In 2015 Mokore Safaris was part of the first successful Buffalo reloaction within Mozambique. Coutada 9 was once famous for its large Buffalo herds, sustaining as many as 10,000 in it's hay day. However due to the civil war and subsequant poaching the numbers had reached as low as 29. The introduction of anti-poaching units to the area since 2005 has meant a slow increase to a native herd of around 40 animals. Although this is an improvement it has been a slow growth due to the small starting number.
Coutada 9 has vast quantities of grass, it needs bulk grazers like buffalo to reduce moribund (building up of dead grass) to ensure fresh growth and open up areas for other grazers that prefer shorter grass. For the last few years Mokore has had to use controlled fires to do this. The use of fire is not an unusal management tool. But if fire is overused it can lead to a reduced biodiversity; as only the grass that is fire resistant will remain. The buffalo not only reduce grass and reduce the need for wild fires but they also fertilise as they go.
Mokore Safaris has been part of the effort to bring in more buffalo from outside sources. It took 10 years before they had permission from the Mozambique government for a trial relocation of 50 buffalo from the Marromeu reserve in Mozambique.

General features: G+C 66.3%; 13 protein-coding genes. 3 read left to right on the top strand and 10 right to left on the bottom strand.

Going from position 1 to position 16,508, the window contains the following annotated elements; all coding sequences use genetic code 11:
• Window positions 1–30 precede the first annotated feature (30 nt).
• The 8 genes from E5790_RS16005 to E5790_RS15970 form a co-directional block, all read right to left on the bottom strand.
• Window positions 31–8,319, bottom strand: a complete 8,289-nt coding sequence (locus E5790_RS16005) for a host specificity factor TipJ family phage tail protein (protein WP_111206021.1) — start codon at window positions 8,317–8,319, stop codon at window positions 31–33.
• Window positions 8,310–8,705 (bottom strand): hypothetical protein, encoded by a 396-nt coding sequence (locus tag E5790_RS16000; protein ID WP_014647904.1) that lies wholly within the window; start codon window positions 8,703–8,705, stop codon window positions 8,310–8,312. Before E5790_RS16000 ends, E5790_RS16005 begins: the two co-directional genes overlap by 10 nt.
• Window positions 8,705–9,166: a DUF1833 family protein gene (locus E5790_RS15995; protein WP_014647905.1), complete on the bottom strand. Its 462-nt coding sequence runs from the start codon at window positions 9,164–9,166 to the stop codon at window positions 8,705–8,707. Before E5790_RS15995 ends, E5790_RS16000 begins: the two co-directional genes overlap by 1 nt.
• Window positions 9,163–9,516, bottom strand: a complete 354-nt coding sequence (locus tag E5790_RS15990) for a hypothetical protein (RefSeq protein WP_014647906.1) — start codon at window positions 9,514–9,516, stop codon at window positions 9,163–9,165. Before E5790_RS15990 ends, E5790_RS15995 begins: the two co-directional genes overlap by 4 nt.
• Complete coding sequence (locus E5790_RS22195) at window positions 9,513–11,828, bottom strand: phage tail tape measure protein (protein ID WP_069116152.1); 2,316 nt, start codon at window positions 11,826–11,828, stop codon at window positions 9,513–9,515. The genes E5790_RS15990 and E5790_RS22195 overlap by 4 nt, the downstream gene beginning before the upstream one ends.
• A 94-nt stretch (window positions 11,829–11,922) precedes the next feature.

Coutada 9 used African Wildlife Conservation & Management as the capture team, it was the same company who had done the game swap with Gorongosa National Park. There were many logistical issues including repairing stretches of road, sourcing liquid nitrogen and getting flight path permission for the helicopter but by working together we got it all completed in time for capture. The capture went well and 50 buffalo arrived safely in Coutada 9. They were released into a boma to allow them to settle down and for quarantine purposes.
Thankfully all blood tests came back negative for all diseases. We fed them a special mix designed specially for them to suppliment the grass in the boma. We also had several waterpoints and wallowing areas as this was one of the issues that caused deaths in earlier less successful relocations.
We then released them into a larger boma to acclimatise to the area, after 3 months we left the gates open and allowed them to walk out when they chose. They are all out now but still stay relatively close to the boma and drink at all the dams in the area.
Due to the success of this relocation we were given permission to capture and relocate more buffalo. In 2017 we reloacted a further 200 buffalo from Marromeu. This was another success. See the blog for more information.